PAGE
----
Updated 07 December 2022
RIYADH: About 30 million worshippers have benefitted from volunteering services offered at the Grand Mosque in Makkah, Saudi Press Agency (SPA) reported.
According to figures released by Saudi Arabia’s Social, Volunteering and Humanitarian Department, volunteers from 35 entities across 17 fields exerted a total of 1.2 million hours in serving around 30 million worshippers from August last year until the first quarter of this year.
Volunteer services included serving breakfast to 5.9 million worshippers, providing 366,500 umbrellas, and distributing 2.3 million Zamzam water bottles.
In the Prophet’s Mosque in Al Madina, 7,000 volunteers served pilgrims over the past eight months, reported SPA.
The 350,000 volunteering hours covered helping elderly pilgrims and people with disabilities, organizing pedestrian flow, providing specialized first aid and offering guidance on locations in several languages.
What makes China a potentially large source of foreign visitors to Saudi Arabia
Research by the China Outbound Tourism Research Institute indicates a “strong wave” in travel in 2023
Within 10 days of Saudi e-visa launch, 4,000 foreign visitors entered the country, with China topping the list
Updated 07 December 2022
RIYADH: Saudi Arabia’s carefully laid plan to expand its tourism sector is showing fruition as it marches forward to meet its target of attracting 100 million visitors to the Kingdom by 2030.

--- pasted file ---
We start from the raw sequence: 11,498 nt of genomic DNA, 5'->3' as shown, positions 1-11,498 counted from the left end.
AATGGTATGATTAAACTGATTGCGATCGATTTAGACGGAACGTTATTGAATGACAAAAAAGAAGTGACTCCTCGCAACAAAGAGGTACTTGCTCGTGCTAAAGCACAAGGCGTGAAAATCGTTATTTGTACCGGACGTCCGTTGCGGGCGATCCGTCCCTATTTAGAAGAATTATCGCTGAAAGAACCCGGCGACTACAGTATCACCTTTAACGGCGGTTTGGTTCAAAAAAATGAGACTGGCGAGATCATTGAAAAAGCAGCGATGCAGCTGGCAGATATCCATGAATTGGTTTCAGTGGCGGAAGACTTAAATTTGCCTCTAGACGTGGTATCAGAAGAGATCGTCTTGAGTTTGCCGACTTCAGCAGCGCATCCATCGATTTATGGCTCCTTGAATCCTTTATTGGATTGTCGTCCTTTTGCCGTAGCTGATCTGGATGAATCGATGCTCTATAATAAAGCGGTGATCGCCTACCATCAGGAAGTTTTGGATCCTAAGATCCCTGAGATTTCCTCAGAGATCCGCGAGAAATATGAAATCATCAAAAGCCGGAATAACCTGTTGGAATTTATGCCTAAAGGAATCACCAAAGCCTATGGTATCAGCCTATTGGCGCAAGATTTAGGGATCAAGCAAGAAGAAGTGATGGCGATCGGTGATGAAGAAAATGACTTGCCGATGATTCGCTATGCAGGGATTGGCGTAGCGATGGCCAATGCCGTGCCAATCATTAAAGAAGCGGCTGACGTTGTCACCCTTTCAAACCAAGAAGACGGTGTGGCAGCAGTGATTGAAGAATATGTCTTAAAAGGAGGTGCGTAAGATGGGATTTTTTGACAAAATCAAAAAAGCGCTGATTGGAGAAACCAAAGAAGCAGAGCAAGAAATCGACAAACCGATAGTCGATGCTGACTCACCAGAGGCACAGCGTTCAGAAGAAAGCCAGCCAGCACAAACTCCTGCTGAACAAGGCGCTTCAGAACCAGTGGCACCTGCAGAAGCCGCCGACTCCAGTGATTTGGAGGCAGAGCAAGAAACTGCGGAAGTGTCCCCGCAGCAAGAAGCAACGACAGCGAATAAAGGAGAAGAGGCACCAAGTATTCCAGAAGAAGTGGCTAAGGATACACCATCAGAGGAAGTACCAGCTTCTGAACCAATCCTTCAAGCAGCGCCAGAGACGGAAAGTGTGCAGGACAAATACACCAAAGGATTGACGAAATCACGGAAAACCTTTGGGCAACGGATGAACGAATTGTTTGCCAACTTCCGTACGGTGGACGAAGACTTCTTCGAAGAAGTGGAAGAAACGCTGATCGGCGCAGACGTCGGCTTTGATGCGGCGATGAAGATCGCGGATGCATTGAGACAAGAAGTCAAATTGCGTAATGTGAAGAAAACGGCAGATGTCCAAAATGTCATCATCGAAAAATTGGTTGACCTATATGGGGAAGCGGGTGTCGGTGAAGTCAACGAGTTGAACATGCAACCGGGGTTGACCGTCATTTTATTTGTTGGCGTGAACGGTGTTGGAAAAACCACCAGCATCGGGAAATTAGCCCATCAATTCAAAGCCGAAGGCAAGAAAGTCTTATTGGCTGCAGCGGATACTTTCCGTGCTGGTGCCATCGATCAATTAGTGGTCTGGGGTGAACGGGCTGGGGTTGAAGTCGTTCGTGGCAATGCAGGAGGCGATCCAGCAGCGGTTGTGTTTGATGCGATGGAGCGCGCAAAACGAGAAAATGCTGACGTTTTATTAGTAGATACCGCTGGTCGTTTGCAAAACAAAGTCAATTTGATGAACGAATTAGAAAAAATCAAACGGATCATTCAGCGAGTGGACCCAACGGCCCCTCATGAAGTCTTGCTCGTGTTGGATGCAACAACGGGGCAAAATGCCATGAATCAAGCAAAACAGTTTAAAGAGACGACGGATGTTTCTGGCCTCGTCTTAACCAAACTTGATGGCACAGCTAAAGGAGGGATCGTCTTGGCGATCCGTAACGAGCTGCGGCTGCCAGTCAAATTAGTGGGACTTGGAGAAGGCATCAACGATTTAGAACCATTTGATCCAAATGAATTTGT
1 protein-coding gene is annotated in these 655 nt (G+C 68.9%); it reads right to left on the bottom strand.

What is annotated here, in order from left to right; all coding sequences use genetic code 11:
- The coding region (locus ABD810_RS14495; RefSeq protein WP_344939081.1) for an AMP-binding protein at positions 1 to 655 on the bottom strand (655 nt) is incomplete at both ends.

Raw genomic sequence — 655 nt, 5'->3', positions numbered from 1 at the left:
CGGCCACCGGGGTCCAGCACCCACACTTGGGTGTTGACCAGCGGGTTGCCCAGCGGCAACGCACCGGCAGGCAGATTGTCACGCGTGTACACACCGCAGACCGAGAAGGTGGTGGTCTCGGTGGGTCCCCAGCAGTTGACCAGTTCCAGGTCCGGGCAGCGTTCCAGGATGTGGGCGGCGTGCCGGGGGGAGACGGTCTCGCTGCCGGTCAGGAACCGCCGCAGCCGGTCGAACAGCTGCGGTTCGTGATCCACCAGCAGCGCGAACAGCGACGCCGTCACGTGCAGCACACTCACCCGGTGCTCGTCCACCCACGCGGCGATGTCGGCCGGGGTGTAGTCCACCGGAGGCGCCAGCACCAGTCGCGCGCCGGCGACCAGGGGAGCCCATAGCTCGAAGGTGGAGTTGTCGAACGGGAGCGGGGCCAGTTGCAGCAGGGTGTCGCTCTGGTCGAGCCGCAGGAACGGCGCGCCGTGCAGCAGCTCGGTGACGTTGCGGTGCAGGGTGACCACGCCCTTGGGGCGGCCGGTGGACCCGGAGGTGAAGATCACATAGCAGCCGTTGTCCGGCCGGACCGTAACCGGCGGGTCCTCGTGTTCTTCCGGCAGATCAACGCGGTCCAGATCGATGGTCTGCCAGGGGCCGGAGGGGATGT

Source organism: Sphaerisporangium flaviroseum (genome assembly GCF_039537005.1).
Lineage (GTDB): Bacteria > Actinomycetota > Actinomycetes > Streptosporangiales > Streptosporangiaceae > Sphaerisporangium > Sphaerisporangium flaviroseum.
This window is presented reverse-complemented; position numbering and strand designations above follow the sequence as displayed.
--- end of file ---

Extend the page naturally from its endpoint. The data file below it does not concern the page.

This is evident from the fact that the Kingdom recently topped the G20 countries list for the flow rating of international tourists in the first seven months of 2022, with international arrivals reaching 77 percent of pre-pandemic levels.
For its part, China, home to almost a fifth of the world’s population, is a huge source of potential tourists.
Speaking to CNBC in October, Saudi Tourism Minister Ahmed Al-Khateeb said: “China used to be a very important market, but it is still closed. This year, we’ve seen a great demand from Europe and the US. I absolutely would love to see some of these restrictions ease because Chinese market is a very big market, not only for Saudi Arabia but for all the other countries.”
China has a zero COVID-19 policy, which includes lockdowns, quarantining and rigorous testing, aimed at stopping the spread of COVID-19, even as other countries ease travel and other restrictions and try to shift to a long-term strategy of living with the virus.